For the third year in a row, Operations executives responding to our Executive Outlook Survey said that improving process efficiency is their top priority. While this is certainly important news, I am more interested in the changes in focus and performance the survey revealed. After improving process efficiency, 20% of executives said their biggest priority is improving staff performance, an increase of 3% over last year.

Despite the increased executive focus, this is one of the areas at which organizations are most significantly underperforming. The interesting nuance to this story is that while almost one quarter of respondents said their organization is underperforming in staff work quality, only 13% said they are underperforming in staff productivity. This is a 1% increase in executives reporting quality underperformance when compared to the second half of 2009, and a 13% decrease in underperformers for productivity.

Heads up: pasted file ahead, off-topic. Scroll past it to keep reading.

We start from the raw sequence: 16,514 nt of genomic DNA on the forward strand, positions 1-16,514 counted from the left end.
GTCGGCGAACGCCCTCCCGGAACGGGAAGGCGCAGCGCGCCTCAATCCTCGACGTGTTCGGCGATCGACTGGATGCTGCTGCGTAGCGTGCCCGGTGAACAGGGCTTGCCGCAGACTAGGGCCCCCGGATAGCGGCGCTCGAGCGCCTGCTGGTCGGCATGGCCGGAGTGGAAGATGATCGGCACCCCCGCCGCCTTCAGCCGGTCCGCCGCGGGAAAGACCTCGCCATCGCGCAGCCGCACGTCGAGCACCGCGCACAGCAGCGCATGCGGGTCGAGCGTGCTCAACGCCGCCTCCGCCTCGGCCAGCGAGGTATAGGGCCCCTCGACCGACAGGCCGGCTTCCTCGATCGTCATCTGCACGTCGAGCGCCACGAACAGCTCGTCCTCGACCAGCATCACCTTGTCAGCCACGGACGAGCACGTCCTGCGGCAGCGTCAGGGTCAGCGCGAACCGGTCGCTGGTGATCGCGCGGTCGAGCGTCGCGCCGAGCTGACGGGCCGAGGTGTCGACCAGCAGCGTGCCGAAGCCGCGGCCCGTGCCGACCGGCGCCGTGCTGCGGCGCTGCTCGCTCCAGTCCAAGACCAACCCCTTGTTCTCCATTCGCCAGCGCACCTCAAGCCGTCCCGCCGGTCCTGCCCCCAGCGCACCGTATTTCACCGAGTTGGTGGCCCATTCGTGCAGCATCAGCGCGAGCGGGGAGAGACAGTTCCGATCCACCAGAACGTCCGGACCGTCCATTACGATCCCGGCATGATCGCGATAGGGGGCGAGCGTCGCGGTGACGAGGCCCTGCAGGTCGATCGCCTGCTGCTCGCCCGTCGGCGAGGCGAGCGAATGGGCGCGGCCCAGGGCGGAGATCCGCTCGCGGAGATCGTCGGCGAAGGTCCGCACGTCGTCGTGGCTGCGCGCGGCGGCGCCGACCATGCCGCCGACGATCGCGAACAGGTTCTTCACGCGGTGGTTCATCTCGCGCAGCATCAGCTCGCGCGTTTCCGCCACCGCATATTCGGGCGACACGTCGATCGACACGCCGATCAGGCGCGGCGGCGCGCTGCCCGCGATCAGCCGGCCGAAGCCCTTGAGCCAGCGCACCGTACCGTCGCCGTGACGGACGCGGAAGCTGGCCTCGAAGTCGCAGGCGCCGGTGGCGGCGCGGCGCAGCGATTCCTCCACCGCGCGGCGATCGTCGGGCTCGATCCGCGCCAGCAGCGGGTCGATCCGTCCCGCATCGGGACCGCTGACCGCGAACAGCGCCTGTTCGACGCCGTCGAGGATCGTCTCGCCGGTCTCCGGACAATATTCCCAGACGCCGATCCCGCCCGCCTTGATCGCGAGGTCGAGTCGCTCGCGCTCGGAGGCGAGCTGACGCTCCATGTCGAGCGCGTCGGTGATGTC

Why the divergence in performance? In 2008 and 2009, the financial services sector experienced historic workforce reductions as a result of the global recession. Suddenly, Operations departments were forced to do the same amount of work with a significantly reduced work force. As a result, employee productivity increased significantly, but the quality of work being done suffered. In our survey, employee work quality was one of only two key operational areas where executives reported deteriorating performance.

Many organizations have resigned themselves to this quality-productivity tradeoff, but our recent research suggests the trade-off is easier to break when addressing team-level as opposed to individual performance. Access our webinar replay, Balancing Employee Productivity and Quality, to learn how leading organizations break the tradeoff by setting balanced performance standards, incenting team-level performance, and facilitating best practice sharing.